(Here's the link to The Innovation Gap website.)
Closing the Innovation Gap: Reigniting the Spark of Creativity in a Global Economy
By Judy Estrin
When Mark Teixeira plays his first baseball game for a few hours this spring, he'll get paid more than what an early childhood educator, elementary or secondary teacher or college professor earns in an entire year.
Teixeira last month inked an eight-year, $180 million contract with the New York Yankees. For those of you keeping score at home, that works out to about $138,888 per game. Sure, there are exhibition games, practices and travel between ball parks. But seriously, $180 million to hit, catch and throw a baseball.
Teixeira might help the Yankees win the World Series. But he's not going to inspire the next generation of innovators who'll drive economic growth, prosperity and social wellbeing for the rest of us. That work falls to educators who get paid a fraction of what Teixeira makes for hitting, catching and throwing around a baseball.
"There is no innovation that is more important for the world than the development of young minds," says U.S. author Judy Estrin, who's co-founded seven technology companies, served as chief technology officer at Cisco Systems and been named three times to Fortune magazine's list of the 50 most powerful women in American business.
"To cultivate next-generation innovators, the most important skill we need to teach our children is how to learn."
From pre-school to post-grad, educators play a key role in helping students master what Estrin defines as the five core values of innovation:
"These values are the foundation of innovation," says Estrin. "As a group, they determine the capacity for change of an individual, organization or nation."
Estrin's worried that our educational system as it's currently configured isn't up to the challenge of closing a growing innovation gap. She's especially concerned about the fast-declining number of students studying science, math, technology and engineering in the U.S. In her opinion, the overhaul should start with paying teachers what they're worth and giving them the support they need to do their mission critical work.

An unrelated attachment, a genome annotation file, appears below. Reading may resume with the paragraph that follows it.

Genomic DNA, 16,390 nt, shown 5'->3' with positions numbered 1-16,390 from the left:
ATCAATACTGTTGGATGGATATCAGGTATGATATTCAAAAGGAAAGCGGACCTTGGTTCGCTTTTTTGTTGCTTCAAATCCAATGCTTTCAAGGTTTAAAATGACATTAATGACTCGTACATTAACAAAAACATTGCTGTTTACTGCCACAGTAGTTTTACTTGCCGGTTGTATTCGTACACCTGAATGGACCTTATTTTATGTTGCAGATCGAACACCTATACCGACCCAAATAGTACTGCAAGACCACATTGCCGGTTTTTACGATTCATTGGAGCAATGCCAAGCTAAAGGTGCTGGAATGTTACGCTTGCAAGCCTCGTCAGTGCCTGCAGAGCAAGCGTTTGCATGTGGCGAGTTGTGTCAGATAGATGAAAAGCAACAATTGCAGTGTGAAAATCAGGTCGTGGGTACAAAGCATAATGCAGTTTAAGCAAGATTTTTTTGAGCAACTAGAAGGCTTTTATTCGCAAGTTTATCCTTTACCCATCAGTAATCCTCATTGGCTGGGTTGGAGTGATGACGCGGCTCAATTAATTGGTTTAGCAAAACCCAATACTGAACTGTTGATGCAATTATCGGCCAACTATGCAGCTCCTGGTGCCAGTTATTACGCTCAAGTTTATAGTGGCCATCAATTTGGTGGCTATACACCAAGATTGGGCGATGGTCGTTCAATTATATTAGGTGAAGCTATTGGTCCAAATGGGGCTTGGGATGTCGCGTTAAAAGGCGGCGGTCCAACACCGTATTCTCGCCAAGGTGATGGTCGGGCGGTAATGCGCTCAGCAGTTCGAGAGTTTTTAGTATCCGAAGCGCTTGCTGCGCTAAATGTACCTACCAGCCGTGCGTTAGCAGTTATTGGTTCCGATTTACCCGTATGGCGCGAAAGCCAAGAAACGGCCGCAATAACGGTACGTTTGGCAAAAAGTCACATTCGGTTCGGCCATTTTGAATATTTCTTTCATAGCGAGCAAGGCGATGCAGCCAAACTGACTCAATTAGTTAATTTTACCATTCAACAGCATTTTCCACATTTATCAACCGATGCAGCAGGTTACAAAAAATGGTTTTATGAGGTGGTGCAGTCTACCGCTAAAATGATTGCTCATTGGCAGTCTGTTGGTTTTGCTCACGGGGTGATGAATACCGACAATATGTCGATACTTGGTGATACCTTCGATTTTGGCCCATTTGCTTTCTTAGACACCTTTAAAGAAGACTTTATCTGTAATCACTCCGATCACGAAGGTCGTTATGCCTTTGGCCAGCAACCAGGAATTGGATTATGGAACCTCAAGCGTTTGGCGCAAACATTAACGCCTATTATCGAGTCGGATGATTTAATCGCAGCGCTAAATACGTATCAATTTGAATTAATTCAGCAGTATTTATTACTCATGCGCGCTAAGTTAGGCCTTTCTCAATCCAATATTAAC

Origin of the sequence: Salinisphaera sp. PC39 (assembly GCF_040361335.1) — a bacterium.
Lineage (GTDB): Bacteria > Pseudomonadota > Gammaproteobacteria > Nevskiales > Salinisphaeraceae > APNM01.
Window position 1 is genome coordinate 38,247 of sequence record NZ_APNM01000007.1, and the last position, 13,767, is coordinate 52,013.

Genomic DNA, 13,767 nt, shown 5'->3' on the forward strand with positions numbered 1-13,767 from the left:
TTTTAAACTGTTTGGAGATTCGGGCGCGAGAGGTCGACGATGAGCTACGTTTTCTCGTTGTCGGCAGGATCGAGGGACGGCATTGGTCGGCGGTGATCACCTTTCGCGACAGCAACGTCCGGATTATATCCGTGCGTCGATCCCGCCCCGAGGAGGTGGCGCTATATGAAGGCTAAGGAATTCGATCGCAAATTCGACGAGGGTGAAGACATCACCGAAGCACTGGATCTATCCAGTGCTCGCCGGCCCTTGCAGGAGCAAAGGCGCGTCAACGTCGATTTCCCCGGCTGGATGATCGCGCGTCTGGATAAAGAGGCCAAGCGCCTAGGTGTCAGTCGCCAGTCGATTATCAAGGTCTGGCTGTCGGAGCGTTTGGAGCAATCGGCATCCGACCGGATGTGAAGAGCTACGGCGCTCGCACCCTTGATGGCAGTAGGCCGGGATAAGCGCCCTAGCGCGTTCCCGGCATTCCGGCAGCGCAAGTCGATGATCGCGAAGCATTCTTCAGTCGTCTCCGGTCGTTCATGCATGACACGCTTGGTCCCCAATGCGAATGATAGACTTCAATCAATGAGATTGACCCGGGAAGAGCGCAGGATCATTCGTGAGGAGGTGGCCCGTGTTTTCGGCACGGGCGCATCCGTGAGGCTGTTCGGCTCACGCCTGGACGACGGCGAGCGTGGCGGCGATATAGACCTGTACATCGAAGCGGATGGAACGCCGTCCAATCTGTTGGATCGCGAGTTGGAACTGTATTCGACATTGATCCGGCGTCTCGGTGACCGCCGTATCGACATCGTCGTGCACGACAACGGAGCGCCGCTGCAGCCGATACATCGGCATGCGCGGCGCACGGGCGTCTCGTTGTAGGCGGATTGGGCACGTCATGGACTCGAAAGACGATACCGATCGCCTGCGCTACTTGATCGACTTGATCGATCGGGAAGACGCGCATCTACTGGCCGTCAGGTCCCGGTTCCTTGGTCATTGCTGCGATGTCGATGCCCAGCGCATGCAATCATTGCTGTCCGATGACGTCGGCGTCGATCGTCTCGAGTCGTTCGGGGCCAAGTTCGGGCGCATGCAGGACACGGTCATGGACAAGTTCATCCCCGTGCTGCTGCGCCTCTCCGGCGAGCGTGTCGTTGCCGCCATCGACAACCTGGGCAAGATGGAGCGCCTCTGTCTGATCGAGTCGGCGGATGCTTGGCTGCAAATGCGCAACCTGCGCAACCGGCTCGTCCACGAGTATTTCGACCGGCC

"It's hard to attract high achievers to teaching when the profession is not given the respect or compensation that it deserves. We have turned educating our children into the equivalent of an entry-level job that people do for a few years. Fixing the problem will require boosting starting salaries and making sure that there is a way for truly extraordinary teachers to be paid competitively throughout their careers."
Higher salaries will help bring into the classroom more elementary and secondary school teachers with science and engineering backgrounds. "With the current salary structure, those with bachelor's or master's degrees in science have to be very committed to teaching indeed," says Estrin. Along with better pay, teachers need more professional development along the lines of the mathematics for teaching master's degree offered by the Harvard Extension School and the Math for America program that recruits, trains and retains outstanding secondary school teachers through fellowships, full-tuition scholarships and stipends for college grads and mid-career professionals.
"In such a rapidly changing world, ongoing professional development needs to be an integral part of every teacher's job."
Making math and science fun for students would also help, with an emphasis on reintroducing hands-on and team-based opportunities to explore and experiment.
FIRST is an organization that sponsors robot-building competitions for more than 1,300 teams of high school students and has just added Lego League for younger kids. Closer to home, the TechnoChallenge and Popsicle Stick Bridge Building Competition dreamed up by a pair of Mohawk College professors nearly a quarter century ago is worth a long look.
We need a culture fix to go along with changes in the classroom, says Estrin. "One of the main cultural messages that has been lost to young people in recent years is that scientists and engineers tackle problems that are of crucial relevance to our lives.
"Instead of being hailed as heroes, as they were during the post-Sputnik era, scientists are often portrayed as socially awkward geeks. The next frontiers of science are not in space, but right here on Earth. Fighting climate change, battling cancer and other diseases and finding new forms of energy to replace oil are all noble missions."
Let's look for those heroes in the classroom and not at the ballpark.